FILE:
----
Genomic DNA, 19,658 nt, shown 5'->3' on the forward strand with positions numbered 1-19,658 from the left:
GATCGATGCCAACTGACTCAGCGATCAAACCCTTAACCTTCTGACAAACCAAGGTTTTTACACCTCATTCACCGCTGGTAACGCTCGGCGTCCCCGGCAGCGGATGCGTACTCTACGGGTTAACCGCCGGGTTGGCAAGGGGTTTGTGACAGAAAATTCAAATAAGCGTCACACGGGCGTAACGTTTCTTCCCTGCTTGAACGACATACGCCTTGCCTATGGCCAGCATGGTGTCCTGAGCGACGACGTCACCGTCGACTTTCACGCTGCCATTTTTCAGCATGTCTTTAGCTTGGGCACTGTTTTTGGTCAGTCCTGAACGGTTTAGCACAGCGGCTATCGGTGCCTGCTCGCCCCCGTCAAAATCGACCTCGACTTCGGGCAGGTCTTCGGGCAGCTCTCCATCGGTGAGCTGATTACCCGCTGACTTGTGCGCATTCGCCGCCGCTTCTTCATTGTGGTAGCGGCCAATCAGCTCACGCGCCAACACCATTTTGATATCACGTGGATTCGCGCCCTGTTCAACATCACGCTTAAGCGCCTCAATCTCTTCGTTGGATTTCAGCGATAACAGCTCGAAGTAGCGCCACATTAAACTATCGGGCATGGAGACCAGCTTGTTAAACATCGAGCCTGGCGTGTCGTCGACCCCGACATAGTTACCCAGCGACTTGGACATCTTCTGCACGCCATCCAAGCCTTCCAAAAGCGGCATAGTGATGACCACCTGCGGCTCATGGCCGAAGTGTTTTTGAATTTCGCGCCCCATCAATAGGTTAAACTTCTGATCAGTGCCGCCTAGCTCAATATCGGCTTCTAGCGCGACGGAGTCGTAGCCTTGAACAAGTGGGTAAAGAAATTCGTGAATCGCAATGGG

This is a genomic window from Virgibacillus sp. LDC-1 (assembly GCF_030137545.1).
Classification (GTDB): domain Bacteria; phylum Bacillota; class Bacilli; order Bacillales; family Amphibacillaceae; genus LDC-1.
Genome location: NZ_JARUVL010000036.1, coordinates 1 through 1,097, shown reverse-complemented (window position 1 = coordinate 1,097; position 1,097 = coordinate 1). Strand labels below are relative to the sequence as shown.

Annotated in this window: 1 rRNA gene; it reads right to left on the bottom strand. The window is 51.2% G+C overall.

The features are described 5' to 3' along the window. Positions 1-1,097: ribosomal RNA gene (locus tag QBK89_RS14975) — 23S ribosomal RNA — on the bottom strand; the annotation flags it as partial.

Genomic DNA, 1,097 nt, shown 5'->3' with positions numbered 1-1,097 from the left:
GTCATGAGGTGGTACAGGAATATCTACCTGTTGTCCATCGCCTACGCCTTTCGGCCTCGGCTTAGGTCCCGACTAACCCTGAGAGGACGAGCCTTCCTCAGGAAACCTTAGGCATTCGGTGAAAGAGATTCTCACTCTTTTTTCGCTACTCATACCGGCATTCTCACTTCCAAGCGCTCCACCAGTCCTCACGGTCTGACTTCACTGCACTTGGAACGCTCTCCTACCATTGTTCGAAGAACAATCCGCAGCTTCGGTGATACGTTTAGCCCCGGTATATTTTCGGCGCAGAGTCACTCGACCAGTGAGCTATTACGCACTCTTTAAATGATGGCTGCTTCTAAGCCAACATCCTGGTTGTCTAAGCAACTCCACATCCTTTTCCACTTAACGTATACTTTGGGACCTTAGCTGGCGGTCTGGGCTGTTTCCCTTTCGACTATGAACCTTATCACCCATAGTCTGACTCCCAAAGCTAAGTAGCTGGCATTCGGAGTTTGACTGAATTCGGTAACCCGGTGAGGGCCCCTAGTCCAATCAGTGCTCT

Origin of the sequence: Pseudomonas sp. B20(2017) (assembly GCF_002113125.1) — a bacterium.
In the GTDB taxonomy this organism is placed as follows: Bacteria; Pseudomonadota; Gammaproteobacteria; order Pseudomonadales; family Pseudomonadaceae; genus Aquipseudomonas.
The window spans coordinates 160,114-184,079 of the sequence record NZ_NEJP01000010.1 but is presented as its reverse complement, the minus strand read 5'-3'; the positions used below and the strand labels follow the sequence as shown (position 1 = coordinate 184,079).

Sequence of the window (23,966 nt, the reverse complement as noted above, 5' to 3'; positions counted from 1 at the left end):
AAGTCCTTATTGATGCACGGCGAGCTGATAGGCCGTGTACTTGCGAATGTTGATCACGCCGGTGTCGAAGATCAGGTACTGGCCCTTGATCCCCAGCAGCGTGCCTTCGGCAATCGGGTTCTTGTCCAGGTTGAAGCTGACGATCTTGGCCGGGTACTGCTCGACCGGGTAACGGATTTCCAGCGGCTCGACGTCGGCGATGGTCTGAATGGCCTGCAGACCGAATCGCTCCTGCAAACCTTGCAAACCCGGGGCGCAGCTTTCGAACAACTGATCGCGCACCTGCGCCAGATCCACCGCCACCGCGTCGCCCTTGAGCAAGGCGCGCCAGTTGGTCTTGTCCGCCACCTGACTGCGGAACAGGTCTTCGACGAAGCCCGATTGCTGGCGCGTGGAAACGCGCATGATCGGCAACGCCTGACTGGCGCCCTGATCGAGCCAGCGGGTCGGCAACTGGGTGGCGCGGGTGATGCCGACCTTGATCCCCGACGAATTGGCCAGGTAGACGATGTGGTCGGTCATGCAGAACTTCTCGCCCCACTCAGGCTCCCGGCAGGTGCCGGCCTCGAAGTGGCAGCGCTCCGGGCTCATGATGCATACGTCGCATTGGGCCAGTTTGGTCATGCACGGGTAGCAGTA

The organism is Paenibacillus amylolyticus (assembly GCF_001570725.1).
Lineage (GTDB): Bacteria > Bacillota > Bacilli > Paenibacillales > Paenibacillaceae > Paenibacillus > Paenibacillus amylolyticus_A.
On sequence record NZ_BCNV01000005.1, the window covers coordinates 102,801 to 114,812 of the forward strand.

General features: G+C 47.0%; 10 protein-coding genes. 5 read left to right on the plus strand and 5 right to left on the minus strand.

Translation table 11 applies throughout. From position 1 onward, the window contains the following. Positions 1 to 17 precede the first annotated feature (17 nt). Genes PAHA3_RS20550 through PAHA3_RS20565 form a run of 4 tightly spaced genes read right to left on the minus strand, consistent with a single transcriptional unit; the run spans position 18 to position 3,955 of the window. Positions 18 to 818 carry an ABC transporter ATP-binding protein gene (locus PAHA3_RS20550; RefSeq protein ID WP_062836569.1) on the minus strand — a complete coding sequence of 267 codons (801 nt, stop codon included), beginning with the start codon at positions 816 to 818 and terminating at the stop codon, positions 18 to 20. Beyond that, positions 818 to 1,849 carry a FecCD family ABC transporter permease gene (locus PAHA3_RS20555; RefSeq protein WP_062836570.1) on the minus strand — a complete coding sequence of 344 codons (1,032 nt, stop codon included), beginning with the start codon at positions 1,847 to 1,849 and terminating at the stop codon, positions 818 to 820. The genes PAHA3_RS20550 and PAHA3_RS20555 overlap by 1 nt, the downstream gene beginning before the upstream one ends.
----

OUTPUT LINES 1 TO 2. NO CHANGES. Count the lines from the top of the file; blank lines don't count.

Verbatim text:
Genomic DNA, 19,658 nt, shown 5'->3' on the forward strand with positions numbered 1-19,658 from the left:
GATCGATGCCAACTGACTCAGCGATCAAACCCTTAACCTTCTGACAAACCAAGGTTTTTACACCTCATTCACCGCTGGTAACGCTCGGCGTCCCCGGCAGCGGATGCGTACTCTACGGGTTAACCGCCGGGTTGGCAAGGGGTTTGTGACAGAAAATTCAAATAAGCGTCACACGGGCGTAACGTTTCTTCCCTGCTTGAACGACATACGCCTTGCCTATGGCCAGCATGGTGTCCTGAGCGACGACGTCACCGTCGACTTTCACGCTGCCATTTTTCAGCATGTCTTTAGCTTGGGCACTGTTTTTGGTCAGTCCTGAACGGTTTAGCACAGCGGCTATCGGTGCCTGCTCGCCCCCGTCAAAATCGACCTCGACTTCGGGCAGGTCTTCGGGCAGCTCTCCATCGGTGAGCTGATTACCCGCTGACTTGTGCGCATTCGCCGCCGCTTCTTCATTGTGGTAGCGGCCAATCAGCTCACGCGCCAACACCATTTTGATATCACGTGGATTCGCGCCCTGTTCAACATCACGCTTAAGCGCCTCAATCTCTTCGTTGGATTTCAGCGATAACAGCTCGAAGTAGCGCCACATTAAACTATCGGGCATGGAGACCAGCTTGTTAAACATCGAGCCTGGCGTGTCGTCGACCCCGACATAGTTACCCAGCGACTTGGACATCTTCTGCACGCCATCCAAGCCTTCCAAAAGCGGCATAGTGATGACCACCTGCGGCTCATGGCCGAAGTGTTTTTGAATTTCGCGCCCCATCAATAGGTTAAACTTCTGATCAGTGCCGCCTAGCTCAATATCGGCTTCTAGCGCGACGGAGTCGTAGCCTTGAACAAGTGGGTAAAGAAATTCGTGAATCGCAATGGG